By now, you might be aware of the viral article this past spring concerning the millennial generation’s inability to contribute to the housing market. The article’s author blamed their inability to buy homes on their avocado toast obsession. While you might agree with the article, we’re here to tell you that there is a way to not only have your cake, but your avocado toast, too.
The millennial generation has a lot of debt—we are very aware. In the United States, recent college grads pay on average $351 per month on their student loans on a 10 year repayment plan. Keep in mind that this is only an average, some pay less and some pay a lot more.
So, for arguments sake, let’s make it a clean $500 monthly payment in student loans. Knowing that the average salary of a recent college graduate is $49,785, we can make a quick single income, millennial-approved monthly budget that includes your necessary debt payments.
After student loans ($500), average rental expenses of a 1BR (rent plus utilities) in the city ($1,373.82), and your used-car monthly payment ($355), there is $1,919.93 left over. Let’s cut that in half for general savings like emergencies, a new couch, or that trip to Bali you’ve always wanted to take.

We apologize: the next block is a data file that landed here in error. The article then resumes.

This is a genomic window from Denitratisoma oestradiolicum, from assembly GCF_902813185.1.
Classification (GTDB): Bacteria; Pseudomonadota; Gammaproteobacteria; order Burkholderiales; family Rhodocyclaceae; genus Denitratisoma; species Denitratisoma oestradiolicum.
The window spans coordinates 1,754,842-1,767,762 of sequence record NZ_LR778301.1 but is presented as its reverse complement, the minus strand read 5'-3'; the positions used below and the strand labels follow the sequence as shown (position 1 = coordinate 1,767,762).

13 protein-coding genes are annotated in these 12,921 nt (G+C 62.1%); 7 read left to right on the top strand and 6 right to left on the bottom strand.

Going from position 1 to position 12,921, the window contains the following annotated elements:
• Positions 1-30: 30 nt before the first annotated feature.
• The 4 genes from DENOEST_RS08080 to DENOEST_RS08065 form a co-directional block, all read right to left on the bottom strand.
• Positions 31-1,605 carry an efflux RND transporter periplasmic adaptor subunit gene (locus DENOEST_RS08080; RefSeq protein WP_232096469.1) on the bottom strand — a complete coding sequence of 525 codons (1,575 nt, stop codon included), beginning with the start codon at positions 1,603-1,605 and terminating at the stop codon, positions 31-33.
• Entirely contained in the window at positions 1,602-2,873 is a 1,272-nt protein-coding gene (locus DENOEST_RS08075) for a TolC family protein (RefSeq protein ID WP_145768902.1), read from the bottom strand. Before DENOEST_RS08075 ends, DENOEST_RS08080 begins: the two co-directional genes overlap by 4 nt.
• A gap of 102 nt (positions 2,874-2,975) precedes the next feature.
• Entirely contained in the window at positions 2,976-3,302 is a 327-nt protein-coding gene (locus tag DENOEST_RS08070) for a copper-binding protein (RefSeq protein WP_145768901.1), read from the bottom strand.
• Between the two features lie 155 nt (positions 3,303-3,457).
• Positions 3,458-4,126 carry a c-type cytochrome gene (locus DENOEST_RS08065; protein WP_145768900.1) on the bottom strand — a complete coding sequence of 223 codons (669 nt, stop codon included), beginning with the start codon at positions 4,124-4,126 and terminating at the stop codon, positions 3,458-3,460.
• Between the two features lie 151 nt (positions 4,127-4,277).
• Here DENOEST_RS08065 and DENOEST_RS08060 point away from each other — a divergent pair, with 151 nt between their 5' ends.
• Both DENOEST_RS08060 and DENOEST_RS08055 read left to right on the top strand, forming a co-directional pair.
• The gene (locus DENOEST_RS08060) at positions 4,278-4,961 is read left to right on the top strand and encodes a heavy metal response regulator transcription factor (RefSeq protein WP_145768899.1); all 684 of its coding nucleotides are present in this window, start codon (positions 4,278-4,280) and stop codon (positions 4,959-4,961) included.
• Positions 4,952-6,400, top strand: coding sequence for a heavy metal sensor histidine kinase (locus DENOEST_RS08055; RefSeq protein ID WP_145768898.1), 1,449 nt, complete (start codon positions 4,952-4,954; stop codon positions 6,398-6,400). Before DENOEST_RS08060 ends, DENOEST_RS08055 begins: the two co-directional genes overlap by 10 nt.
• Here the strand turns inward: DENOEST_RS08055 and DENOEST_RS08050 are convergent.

This leaves us with roughly $959.96 (give or take a penny), and we’ll take away $359.96 for miscellaneous expenses like food, clothes, craft beer, and let’s not forget that avocado toast. According to the above mentioned article, millennials are spending $19 on each of these pieces of toast deliciously smothered in avocado—an over estimation, we’re aware, but we’ll go with it. Let’s say that the avocado toast is a Sunday brunch treat, so that’s four times a month and amounts to $79. A pretty large percentage of your fun money, but treat yo’self. You work hard.
Finally, our imaginary budget leaves us with $600, which will give you enough to put 20% down to buy a home in the $250,000 range in just under 7 years. As a first-time homebuyer, though, 20% down is not a requirement. Make sure to look into your options.
We know that this isn’t an exact reality. Its purpose is mainly to show that it is not an impossibility for the millennial generation to buy a home. You are allowed to indulge in the things you like while paying off your debts and save for an affordable home somewhere down the line.